The My Money Workshop Financial Literacy Forum
On April 27, we celebrated Financial Literacy Month with our first-ever virtual Financial Literacy Forum. Financial literacy should be celebrated every day, not just in April. So, we wanted to use our platform to share this message.
We educate people to understand that financial literacy is important. Therefore, our goal is to underscore the meaning of wise and secure financial decision-making.
JPMorgan Chase sponsored the My Money Workshop Financial Literacy Forum. The forum highlighted our partnerships. Industry experts, including clients and corporate partners, were present at the event. Most importantly, each speaker stressed the importance of financial literacy, financial freedom, and the connection between poverty, equity, and access. Learn more about our speakers here.
Nichol King, from JPMorgan Chase, discussed their Path Forward.
JPMorgan Chase’s Path Forward Initiative addresses the existing racial wealth gap within the United States. Nichol serves the Harlem community as the first-ever Community Manager for JPMorgan Chase. Nichol’s message was that the bank looks to improve under-resourced communities. They are “investing in 150 more community managers across the country to advance the work that we’re doing.” JPMorgan Chase has reached out to many nonprofits and local businesses. They have offered to provide these businesses with any resources they need to be successful. While helping local communities, JPMorgan Chase discovered that many communities want to be educated on financial literacy.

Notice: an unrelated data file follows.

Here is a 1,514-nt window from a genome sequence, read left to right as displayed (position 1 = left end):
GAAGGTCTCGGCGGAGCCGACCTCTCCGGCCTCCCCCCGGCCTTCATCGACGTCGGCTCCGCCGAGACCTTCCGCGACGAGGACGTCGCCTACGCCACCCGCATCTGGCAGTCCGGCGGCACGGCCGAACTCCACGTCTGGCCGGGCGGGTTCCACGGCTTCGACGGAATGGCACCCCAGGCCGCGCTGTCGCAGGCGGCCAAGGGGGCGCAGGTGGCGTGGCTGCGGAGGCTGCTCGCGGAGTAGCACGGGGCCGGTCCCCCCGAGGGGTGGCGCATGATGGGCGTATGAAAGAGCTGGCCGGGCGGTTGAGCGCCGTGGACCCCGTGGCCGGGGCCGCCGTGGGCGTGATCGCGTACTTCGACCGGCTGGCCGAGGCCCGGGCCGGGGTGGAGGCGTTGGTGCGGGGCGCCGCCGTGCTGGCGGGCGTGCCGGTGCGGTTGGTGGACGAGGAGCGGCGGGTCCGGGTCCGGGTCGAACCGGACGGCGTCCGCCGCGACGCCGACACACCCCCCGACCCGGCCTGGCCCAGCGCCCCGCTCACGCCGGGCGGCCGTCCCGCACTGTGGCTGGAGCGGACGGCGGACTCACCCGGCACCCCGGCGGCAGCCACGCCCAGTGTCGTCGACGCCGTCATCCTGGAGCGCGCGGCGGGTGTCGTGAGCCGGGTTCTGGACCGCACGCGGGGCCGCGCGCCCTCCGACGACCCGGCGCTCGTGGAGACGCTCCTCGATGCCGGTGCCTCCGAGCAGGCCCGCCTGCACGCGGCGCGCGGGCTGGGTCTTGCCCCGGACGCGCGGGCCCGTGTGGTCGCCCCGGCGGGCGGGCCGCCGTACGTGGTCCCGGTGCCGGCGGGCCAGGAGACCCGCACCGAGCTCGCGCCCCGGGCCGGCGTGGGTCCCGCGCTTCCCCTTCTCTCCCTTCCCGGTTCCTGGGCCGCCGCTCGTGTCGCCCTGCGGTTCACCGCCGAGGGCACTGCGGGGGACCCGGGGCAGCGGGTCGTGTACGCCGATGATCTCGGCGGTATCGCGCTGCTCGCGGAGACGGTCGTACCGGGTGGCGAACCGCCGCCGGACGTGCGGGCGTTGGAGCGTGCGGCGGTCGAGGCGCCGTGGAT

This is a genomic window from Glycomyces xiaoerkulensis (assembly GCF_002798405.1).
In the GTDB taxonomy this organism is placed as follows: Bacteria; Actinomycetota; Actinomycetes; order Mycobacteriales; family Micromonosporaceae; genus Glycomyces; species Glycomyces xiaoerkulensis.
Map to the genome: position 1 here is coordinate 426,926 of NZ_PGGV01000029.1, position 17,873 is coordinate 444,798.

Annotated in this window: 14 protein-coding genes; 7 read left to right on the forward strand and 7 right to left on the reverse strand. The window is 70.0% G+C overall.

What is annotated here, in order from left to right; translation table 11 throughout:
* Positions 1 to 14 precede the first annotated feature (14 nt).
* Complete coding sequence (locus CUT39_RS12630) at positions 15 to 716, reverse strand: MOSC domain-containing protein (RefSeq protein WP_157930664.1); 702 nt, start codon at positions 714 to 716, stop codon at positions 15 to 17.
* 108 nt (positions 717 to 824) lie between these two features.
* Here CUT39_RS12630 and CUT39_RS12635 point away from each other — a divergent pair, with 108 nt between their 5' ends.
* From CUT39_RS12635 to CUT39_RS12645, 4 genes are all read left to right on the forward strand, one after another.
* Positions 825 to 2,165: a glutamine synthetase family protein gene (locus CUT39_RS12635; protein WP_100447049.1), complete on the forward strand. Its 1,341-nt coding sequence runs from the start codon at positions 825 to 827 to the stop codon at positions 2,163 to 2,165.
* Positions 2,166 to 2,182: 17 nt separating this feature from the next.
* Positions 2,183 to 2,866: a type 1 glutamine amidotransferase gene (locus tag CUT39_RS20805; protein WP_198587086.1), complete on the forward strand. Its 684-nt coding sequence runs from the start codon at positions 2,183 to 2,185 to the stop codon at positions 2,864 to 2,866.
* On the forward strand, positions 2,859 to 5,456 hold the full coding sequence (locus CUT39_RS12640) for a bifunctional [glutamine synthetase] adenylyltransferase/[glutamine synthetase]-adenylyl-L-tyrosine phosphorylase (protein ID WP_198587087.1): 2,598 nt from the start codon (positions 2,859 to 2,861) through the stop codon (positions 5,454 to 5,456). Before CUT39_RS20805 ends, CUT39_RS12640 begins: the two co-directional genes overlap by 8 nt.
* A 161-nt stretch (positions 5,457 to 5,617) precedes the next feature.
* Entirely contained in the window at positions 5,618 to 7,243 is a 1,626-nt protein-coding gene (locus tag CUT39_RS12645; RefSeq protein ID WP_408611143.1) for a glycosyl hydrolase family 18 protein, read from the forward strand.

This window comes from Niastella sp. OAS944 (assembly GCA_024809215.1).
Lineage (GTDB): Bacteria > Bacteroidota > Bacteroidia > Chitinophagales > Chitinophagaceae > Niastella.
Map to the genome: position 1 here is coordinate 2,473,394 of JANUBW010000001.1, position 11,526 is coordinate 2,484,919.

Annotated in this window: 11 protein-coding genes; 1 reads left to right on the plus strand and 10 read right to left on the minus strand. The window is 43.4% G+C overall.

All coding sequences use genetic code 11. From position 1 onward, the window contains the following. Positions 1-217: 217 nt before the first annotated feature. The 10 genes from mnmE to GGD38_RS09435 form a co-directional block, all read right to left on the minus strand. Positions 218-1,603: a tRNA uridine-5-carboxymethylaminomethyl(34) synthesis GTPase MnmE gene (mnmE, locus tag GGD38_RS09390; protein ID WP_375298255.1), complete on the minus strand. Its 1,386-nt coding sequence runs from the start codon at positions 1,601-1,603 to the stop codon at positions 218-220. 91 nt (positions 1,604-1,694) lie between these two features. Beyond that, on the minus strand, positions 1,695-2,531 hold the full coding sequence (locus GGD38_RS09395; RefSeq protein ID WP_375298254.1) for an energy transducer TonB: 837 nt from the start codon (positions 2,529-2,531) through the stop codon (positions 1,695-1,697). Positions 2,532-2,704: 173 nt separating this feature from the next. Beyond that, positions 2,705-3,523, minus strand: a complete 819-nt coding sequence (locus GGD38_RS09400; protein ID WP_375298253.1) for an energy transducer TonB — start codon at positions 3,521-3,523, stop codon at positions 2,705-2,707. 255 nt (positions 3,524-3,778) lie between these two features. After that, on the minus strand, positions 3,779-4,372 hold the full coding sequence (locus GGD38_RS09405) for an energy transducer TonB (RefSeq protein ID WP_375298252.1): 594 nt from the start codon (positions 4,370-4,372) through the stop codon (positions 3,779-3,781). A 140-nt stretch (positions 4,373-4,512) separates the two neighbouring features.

Jessica Reinmann is the founder, chairman and CEO of (914) Cares, Inc., a nonprofit organization located in Westchester County, NY. She discussed (914) Cares’ poverty symposium and the hurdles that families face on economic success. She emphasized the number of people living in under-resourced communities in Westchester. These people are unable to access the resources they need to be successful. Resources such as transportation, education, and childcare are crucial to the success of our communities. Reinmann stated that “Access is a root cause of poverty.” She also discussed how Westchester’s poverty symposium explores solutions to poverty, food insecurity, homelessness, and much more.
Women’s Economic Empowerment Panel
The Women’s Economic Empowerment Panel featured our partners from the Women’s Prison Association and The Kota Alliance. Also, on the panel were several of our instructors. Each instructor highlighted the importance of financial education and programming for women. This panel emphasized the importance of increasing women’s financial literacy, especially those that have been incarcerated. Guest speaker, Nyasha Rivera stated “It is critically important for a woman to have financial literacy.” Nyasha is the current Deputy Managing Director of Reentry Services at the Women’s Prison Association (WPA). She emphasized the importance of teaching women that have been incarcerated the significance of financial literacy. These women, for the most part, have trouble securing a job once they are released from prison. Therefore, it is important to ensure that they can make the proper financial choices.